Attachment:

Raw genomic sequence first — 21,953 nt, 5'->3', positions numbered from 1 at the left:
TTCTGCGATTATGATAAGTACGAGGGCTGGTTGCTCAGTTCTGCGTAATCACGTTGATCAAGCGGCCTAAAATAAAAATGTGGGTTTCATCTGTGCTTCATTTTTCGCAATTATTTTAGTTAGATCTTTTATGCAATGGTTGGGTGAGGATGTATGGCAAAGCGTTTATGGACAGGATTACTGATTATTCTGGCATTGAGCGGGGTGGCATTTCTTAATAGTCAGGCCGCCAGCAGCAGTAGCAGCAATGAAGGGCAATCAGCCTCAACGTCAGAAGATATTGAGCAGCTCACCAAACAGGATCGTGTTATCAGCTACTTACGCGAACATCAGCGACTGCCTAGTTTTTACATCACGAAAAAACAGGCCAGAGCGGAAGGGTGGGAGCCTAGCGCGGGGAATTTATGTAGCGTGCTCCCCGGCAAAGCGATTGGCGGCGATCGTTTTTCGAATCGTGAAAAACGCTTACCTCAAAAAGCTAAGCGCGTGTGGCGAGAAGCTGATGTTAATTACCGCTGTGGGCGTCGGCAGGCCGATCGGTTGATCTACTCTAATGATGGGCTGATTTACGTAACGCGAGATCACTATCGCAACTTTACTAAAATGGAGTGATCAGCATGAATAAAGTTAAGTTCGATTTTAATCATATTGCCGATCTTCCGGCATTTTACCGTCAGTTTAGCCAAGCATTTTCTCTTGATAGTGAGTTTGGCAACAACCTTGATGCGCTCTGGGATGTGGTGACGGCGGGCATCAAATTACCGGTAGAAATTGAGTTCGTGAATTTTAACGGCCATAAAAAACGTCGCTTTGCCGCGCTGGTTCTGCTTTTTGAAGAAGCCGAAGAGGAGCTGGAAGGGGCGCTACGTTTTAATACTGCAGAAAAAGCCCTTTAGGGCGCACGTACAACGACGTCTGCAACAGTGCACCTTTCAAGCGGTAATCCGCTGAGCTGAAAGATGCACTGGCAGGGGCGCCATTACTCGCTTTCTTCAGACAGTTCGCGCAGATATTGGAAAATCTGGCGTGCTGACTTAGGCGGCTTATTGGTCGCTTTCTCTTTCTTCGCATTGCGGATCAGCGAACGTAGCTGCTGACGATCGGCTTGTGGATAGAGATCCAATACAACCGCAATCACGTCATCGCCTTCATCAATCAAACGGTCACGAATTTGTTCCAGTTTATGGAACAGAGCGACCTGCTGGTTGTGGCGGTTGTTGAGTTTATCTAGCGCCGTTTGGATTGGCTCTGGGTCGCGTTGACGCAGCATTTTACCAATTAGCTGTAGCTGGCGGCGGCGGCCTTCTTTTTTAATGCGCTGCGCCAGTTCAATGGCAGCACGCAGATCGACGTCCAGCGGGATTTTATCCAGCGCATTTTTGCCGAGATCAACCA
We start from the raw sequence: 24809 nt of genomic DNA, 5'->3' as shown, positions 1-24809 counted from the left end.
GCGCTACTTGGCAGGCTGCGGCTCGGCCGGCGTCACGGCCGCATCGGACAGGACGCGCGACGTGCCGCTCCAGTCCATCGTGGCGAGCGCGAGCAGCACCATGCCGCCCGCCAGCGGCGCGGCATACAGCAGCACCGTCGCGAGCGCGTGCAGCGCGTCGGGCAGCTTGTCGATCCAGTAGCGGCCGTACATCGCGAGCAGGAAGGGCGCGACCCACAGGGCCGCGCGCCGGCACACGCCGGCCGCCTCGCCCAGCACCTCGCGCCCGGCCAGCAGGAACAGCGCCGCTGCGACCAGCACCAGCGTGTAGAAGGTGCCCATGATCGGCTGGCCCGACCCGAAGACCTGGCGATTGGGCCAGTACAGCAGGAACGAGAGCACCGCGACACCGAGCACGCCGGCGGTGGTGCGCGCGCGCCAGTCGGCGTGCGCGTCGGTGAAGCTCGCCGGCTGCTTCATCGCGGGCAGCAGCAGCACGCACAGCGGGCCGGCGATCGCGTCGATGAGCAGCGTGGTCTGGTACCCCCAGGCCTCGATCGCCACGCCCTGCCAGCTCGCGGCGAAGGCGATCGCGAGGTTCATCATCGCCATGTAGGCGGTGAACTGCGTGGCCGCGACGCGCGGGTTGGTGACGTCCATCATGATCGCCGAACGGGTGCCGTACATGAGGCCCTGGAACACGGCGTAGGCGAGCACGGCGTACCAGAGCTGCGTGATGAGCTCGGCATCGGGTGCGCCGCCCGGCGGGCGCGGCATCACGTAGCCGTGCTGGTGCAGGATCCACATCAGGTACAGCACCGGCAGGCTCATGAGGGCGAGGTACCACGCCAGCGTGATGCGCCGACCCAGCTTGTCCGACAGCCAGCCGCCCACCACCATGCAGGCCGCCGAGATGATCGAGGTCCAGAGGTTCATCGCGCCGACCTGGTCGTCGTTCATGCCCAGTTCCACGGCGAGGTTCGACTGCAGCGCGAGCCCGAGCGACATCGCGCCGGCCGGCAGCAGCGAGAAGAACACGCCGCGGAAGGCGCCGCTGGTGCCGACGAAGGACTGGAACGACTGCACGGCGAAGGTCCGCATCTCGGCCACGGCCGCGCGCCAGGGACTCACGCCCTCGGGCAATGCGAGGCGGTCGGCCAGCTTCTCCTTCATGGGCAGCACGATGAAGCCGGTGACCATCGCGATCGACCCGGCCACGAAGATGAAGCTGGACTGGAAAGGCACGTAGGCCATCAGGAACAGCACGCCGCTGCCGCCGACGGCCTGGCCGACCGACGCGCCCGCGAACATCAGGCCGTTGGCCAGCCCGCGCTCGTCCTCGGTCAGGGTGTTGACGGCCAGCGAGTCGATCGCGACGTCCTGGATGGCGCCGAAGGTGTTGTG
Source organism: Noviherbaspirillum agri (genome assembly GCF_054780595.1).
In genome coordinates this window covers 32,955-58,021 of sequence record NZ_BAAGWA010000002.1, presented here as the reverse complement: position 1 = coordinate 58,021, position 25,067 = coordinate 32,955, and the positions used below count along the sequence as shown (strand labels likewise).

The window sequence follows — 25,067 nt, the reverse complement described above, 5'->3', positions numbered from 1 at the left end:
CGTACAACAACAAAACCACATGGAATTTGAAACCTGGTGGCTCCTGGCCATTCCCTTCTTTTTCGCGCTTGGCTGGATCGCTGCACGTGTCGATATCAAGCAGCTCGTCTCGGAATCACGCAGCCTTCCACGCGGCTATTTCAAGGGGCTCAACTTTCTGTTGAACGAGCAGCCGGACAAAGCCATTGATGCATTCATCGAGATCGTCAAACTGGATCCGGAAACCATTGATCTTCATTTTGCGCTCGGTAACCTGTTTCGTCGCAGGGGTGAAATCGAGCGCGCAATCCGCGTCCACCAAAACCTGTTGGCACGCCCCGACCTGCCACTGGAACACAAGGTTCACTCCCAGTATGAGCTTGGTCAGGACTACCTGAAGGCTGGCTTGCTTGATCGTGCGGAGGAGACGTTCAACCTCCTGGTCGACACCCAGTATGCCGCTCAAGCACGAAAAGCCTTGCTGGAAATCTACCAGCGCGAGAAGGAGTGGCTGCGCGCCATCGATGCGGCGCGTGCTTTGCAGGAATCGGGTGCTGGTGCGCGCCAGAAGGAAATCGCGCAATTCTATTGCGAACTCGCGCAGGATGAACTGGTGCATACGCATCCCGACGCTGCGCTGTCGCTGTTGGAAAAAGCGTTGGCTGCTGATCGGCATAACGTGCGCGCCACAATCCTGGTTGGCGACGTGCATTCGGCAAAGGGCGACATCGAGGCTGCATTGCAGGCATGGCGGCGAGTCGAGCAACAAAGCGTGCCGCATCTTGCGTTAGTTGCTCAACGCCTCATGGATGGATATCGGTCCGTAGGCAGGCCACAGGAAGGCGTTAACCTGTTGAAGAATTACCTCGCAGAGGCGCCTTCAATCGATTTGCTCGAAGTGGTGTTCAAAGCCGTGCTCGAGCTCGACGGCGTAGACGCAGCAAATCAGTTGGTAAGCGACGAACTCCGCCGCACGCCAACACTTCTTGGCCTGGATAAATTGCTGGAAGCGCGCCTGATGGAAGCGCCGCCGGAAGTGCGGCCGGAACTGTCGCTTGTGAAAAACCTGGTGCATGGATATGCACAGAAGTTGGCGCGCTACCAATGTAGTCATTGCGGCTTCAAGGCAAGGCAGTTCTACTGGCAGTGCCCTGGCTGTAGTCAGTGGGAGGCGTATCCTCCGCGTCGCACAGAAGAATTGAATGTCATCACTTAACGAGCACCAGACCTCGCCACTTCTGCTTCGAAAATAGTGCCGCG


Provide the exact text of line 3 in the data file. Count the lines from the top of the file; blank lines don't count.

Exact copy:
We start from the raw sequence: 24809 nt of genomic DNA, 5'->3' as shown, positions 1-24809 counted from the left end.